7: A good view of a SdKfz9. Alongside is a Sdkfz251, with what appears to be a marking for a panzer unit.


8: Same H39. The PzIII was destroyed at La Fière and the StuGIII at Sainte-Mere-Eglise on June 7th.


9: The same PzIII and StuGIII. To the left is a MarderILorraine that has seen better days. In the distance, between the US vehicles, some French tanks and a M7 priest can be observed.


10: Next to the StuGIII is a MarderIIIM and a turretless R35. It does not appear to have been modified to carry the Czech 47mm gun as the turret ring is intact. It probably belonged to PzAbt100.


11: The same Marder and R35. Several more French tanks can be observed. The S35 tanks probably belonged to PzAbt206 while the R35's were probably part of Pz.Abt.100.


12: It is difficult to determine the exact position of the Sherman and French turret on the foreground. Perhaps they were located next to the turretless R35 or other some vehicles were located between them.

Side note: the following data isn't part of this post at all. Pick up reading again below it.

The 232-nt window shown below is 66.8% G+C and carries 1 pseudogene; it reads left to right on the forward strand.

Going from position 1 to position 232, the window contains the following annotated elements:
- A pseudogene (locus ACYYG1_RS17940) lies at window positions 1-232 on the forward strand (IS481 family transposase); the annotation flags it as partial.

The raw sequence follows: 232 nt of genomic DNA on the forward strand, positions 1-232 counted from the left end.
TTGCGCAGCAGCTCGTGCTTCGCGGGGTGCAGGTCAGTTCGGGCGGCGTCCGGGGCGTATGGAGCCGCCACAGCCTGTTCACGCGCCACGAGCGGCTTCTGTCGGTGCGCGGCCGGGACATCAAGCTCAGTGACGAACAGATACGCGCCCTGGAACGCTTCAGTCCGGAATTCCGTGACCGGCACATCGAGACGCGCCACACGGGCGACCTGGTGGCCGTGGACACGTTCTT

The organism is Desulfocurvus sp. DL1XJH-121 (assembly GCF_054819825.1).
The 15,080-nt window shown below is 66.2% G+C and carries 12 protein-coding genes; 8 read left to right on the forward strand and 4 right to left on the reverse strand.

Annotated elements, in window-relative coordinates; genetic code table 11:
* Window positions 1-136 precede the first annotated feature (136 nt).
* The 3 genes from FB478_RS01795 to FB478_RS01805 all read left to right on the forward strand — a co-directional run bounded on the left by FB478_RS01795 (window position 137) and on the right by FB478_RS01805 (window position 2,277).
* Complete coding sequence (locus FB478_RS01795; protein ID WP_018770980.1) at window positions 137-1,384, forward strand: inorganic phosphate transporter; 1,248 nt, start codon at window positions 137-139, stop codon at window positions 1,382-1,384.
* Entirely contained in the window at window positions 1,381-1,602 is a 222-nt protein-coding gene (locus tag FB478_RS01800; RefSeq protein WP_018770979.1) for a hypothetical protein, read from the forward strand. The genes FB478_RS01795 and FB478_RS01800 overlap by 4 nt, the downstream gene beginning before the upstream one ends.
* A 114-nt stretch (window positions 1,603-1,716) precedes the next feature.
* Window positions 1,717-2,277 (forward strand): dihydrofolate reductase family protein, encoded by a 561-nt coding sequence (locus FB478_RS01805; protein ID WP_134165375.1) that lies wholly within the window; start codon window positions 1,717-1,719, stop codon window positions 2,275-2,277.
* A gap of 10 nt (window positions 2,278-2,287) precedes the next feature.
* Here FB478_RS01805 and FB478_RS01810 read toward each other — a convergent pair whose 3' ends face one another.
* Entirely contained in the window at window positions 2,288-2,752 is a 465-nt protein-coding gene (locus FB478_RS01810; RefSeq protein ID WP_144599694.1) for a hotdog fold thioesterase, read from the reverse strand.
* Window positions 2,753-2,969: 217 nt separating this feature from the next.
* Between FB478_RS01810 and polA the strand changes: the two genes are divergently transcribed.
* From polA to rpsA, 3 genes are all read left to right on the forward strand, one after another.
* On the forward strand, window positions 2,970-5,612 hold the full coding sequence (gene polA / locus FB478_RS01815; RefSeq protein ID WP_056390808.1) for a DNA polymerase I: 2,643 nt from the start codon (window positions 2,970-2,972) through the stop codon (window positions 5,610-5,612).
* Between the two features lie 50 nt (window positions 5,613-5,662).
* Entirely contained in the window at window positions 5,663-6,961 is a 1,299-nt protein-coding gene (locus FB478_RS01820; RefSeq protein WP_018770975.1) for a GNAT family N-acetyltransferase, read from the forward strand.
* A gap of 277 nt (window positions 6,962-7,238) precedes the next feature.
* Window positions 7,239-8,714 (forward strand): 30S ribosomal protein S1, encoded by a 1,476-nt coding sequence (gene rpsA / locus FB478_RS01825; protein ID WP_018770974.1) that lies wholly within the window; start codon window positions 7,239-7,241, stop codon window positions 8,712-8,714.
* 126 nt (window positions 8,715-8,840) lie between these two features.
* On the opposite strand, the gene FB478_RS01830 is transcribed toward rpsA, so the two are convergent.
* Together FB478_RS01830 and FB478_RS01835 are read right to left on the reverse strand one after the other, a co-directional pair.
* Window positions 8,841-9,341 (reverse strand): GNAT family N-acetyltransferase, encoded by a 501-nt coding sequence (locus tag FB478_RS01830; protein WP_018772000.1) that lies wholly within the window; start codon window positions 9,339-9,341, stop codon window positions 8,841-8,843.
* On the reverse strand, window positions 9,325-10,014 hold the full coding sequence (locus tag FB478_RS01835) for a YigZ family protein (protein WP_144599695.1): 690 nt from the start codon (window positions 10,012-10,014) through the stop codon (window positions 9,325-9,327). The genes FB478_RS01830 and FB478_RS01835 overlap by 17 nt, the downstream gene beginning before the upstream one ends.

13: Note the trees in the background.


14: More or less the same shot. Note the presence of three H39 tanks. One almost hidden behind #35. Again note the trees


15: Another shots shows one of the H39's has a short barrel. Probably another PzAbt206 vehicles. The Balkenkreuz also matches the one seen on the other vehicles. If you look closely you can also see the barrel of a S35 tank to the left of the "40".


16: This close-up of picture nr10 shows the same S35.....


17: ...but that vehicle is most obvious on this picture.

It may be possible to link one more image to this dump and determine its position. To do that, we first should return to two shots we have seen already.

18: Note the two Shermans in the background and the position close to the edge of the field


19: It could be a coincidence, but here we have a M4a1 and a H39 in a similar position as we have seen above, close to a hedgerow. Also note that on both images the French turret appears to be missing a hatch. These are quite probably the same vehicles after all.

If we put all the steps together, we get a layout that basically looks like this:

20:


Presuming this picture is correct, at least the following armor was present in the collection point:
13 x H39
6 x R35
3 x S35
2 x CharB1bis (1 x training, 1 x regular gun tank)
2 x Marder3M
1 x Marder1L
1 x StuGIII
1 x PzIII
1 x PzI (Training Holz-gas)
1 x Ft17

Thank you for reading.